Reading. Rocking. Rasslin’?

Kelly Bell, an innately affable D.C. native and Blair High grad, spends his days in Baltimore with a small group of special-needs kids, who know him simply as Mr. Bell. That’s the day job his master’s degree in social work got him. But to local rock and blues fans, he’s the round mound of sound behind the Kelly Bell Band, among the hottest club acts in the mid-Atlantic region. Bell was recently told that his brand-new CD, the independently produced Ain’t Like It Used to Be, is currently the top-selling disc in Maryland.

Now, as if his plate weren’t full enough, Bell has added another moonlighting gig: He’s a pro wrestler.

Late last year, Bell was approached after a club show by Mark Shrader, a longtime Bell Band fan and co-proprietor of Maryland Championship Wrestling, a rasslin’ promotion based in Arbutus. Shrader introduced himself and told Bell that he loved the set. Bell, not just to be nice, replied that he loved wrestling. So Shrader invited Bell to be his guest at an upcoming MCW card, and Bell accepted. After those matches, Bell went over to Shrader and MCW co-promoter Dan McDevitt to thank them for the invite. During their conversation, Bell confessed that as a youngster, even before his dad took him to see Bobby Blue Bland at the Warner Theatre and he decided to become a music man, he’d dreamed about being a wrestler, just like his ring heroes, Nature Boy Ric Flair and Bruno Sammartino.

“When Kelly said that, I just told him, ‘I think I can make that happen for you,’” McDevitt says.

McDevitt wasn’t blowing smoke Bell’s way. He and Shrader, much like Bell, have carved out a comfortable niche in a field dominated by a very small number of national brands. MCW, which they founded in 1998, is now one of the more successful and reputable independent groups in the country. The MCW partners also run a school for wannabe ring men, the Bone Breakers Pro Wrestling Training Center.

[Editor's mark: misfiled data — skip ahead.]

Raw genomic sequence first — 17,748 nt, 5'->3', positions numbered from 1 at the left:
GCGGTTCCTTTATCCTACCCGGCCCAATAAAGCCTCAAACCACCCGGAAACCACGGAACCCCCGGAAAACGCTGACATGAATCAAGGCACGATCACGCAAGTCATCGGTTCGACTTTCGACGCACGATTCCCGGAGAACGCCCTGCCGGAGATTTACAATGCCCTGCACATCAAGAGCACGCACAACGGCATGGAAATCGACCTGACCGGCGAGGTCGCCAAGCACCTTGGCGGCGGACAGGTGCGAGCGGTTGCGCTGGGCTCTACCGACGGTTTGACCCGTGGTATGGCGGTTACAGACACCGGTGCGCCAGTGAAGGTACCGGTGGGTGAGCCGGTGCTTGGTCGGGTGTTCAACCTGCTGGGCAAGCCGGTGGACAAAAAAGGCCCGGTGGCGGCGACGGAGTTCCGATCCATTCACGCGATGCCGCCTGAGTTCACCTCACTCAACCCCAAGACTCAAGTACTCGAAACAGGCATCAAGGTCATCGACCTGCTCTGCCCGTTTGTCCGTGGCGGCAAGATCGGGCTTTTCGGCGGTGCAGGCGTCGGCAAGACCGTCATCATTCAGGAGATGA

McDevitt has had a few brushes with great acts himself as a wrestler. Like the time when his ankle and wrist broke simultaneously while he was being Rock Bottomed by the Rock, back when the current WWF supernova was wrestling with little fanfare as Rocky Maivia.

But McDevitt swears he can spot talent as well, and he backs up his claim by pointing out that two guys from the MCW stable, Joey Matthews and Christian York, were just stolen away by Vince McMahon’s gargantuan group. And McDevitt says that when he met Bell, he truly believed Bell had all the necessary tools.

For starters, Bell tips the scales at about 350 pounds, give or take a third-grader. As football coaches like to say, you can’t teach size. And Bell’s years of playing to crowds put him way ahead of most other grapplers who enroll at Bone Breakers.

“Kelly’s used to performing,” McDevitt says. “Being on a stage isn’t the same as wrestling, but knowing how to deal with crowds is a huge part of all this. And he’s a very, very big guy.”

So Bell started training with McDevitt. Except for the pain, Bell knew what he was in for.